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Global shock – the impact on west and central African children

Dakar, Senegal, 6 November 2009 - The cumulative effects of the global financial and food shocks on West Africa’s children have been pieced together at a series of meetings of experts convened by UNICEF.

The region has some of the most vulnerable children in the world and under 5 child mortality remains at a stubborn two out of every ten births.

There is scant real-time evidence of the impact of the crisis on communities in the region, but lessons from past events, survey results and indications from specially commissioned economic modeling have been given at a four day workshop.

It is feared that improvements made since 1990 could be reversed and it is clear that many more children are getting less nutritious food and fewer are going to school.

The discussion involved partners from several west and central African countries as well as academics from think-tanks in Europe, Canada and the region. The intention was to highlight social protection options such as social benefits and ways of supporting education efforts to ensure that children do not suffer a lifetime disadvantage because of the cumulative shocks. 

Children bear the brunt of the crisis
Even in Ghana, a country with relatively good performances, an estimated 235,000 children have slipped into poverty due to the crisis, reversing the positive trend observed in recent years.

Hunger is on the increase, and 265 million of the world’s 1.02 billion people undernourished are in Africa in 2009 – a steep increase compared to 2004-2006. Nutritional surveys conducted in the Central African Republic, Congo, Niger, Senegal and Sierra Leone reveal a worrying deterioration in the nutritional status of children, especially in urban areas.

Malnourished children are more vulnerable to diseases. “With less purchasing power, households revert to less nutrient rich foods” said UNICEF Nutrition Regional Adviser, Felicité Tchibindat.

Linkages between malnutrition and child mortality mean that the progress in reducing child deaths may be compromised. And, in the long term, it means that their potential, both personal and economic, is jeopardized.

These trends may be compounded by pressure on social budgets. Education public spending is declining in Cameroon, Congo and Senegal in 2009 compared to 2008. “West and central Africa is home to about 25 million out-of-school children and on average 40% of the children work”, warned Dina Craissati, Education senior advisor at UNICEF Headquarters.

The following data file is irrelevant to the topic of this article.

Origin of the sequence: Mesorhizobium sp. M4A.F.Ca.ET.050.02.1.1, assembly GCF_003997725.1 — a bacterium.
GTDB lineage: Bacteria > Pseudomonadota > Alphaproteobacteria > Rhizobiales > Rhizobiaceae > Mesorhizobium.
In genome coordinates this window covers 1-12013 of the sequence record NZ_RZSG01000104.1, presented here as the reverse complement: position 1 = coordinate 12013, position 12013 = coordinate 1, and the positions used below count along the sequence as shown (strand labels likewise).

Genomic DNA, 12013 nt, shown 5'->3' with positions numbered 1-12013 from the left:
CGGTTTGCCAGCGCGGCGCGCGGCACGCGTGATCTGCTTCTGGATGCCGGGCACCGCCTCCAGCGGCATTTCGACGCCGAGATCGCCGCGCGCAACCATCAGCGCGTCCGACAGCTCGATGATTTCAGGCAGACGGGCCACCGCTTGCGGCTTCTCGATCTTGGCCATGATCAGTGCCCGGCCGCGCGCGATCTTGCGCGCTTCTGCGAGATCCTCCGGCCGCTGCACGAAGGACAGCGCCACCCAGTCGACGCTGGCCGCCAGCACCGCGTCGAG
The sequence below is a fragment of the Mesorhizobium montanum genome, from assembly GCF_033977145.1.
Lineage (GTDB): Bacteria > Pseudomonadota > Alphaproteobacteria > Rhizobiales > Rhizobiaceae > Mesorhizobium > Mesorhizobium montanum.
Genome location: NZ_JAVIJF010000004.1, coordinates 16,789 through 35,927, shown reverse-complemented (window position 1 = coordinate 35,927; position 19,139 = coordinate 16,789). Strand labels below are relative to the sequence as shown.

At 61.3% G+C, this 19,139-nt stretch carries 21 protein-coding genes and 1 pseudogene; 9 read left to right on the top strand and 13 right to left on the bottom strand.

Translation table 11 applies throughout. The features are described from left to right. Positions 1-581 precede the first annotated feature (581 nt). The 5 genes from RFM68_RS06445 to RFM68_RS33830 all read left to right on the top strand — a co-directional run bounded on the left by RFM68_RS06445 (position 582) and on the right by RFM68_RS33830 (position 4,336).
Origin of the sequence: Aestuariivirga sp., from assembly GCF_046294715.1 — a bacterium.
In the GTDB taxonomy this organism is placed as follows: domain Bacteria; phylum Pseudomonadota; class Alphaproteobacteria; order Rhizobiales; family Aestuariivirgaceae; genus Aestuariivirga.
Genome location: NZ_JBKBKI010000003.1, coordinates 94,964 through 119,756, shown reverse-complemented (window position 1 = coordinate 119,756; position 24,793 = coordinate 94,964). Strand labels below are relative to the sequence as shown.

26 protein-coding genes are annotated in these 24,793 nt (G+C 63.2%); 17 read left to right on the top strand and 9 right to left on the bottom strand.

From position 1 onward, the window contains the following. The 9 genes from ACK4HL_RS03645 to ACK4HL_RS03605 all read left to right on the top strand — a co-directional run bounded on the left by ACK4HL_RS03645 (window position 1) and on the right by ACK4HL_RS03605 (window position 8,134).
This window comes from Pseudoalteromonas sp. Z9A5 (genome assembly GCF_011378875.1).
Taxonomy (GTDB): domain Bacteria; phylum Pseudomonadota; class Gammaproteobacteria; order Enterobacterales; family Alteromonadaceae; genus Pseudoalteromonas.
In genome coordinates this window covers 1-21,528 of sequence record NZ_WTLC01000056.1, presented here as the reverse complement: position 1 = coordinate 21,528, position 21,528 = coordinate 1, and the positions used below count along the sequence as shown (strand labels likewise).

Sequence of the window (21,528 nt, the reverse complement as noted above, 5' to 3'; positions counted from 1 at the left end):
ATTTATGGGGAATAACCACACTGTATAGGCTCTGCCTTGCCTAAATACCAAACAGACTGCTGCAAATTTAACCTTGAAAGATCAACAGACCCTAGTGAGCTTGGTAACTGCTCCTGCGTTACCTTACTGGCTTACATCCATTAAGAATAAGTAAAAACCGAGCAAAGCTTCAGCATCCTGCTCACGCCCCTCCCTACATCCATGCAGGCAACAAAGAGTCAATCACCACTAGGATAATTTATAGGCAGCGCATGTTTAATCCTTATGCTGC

“Pressure on budgets both for schools and for households means that more children will drop out or won’t go to school in the first place. It also means more children will work”.

Learning to fly in a reduced fiscal space
In this context, UNICEF and public policy experts underlined the need for a sustained investment to protect the returns of past and ongoing social interventions, and some made the case for even more spending.

“Studies undertaken in Burkina Faso, Cameroon and Ghana have shown that the monetary poverty and food deprivations have increased up to 10 percentage points and that deprivations in terms of schooling and access to health services have increased by up to one percentage points” said John Cockburn, Economics Researcher at the University of Laval (Canada).

And he went on to add, ‘The study in Burkina Faso has shown that a policy response consisting of cash transfers could absorb the impact of the crisis on child poverty”.

Another policy option discussed was removing user fees that act as barriers to the access of the poorest to health care. Studies have shown that this measure, when coupled with actions to address other health costs such as travel and drugs costs, could prevent an estimated 233,000 deaths annually in 20 sub-Saharan countries. But case studies were highlighted to show that such changes needed to be introduced in a phased and coordinated way to avoid chaos within public health systems and ensure that all costs are still met.

Working towards free education for all is another valid policy option to ensure more children get access to basic schooling. “With a big part of the population living in poverty, it seems crucial that no child should be excluded from quality schooling because of financial reasons”, said Yumiko Yokozeki, UNICEF Regional Education Adviser. In Côte d’Ivoire, the 20% poorest children are 1,5 times more at risk of being out-of-school, than the children of those in the 20% richest.

But with reduced domestic revenues and credit crunch, what are the options to maintain critical efforts to address child deprivation of rights?

For Anthony Hodges, UNICEF Regional Social Policy Adviser, the agency needs to look at more efficient budgeting for children and to advocate for targeted social protection schemes that help overcoming barriers of access to basic social services by the poorest.

For more information, please contact: 
Martin Dawes, UNICEF West and Central Africa
Tel +221 338 69 58 42, Email: mdawes@unicef.org

 

 

 

 

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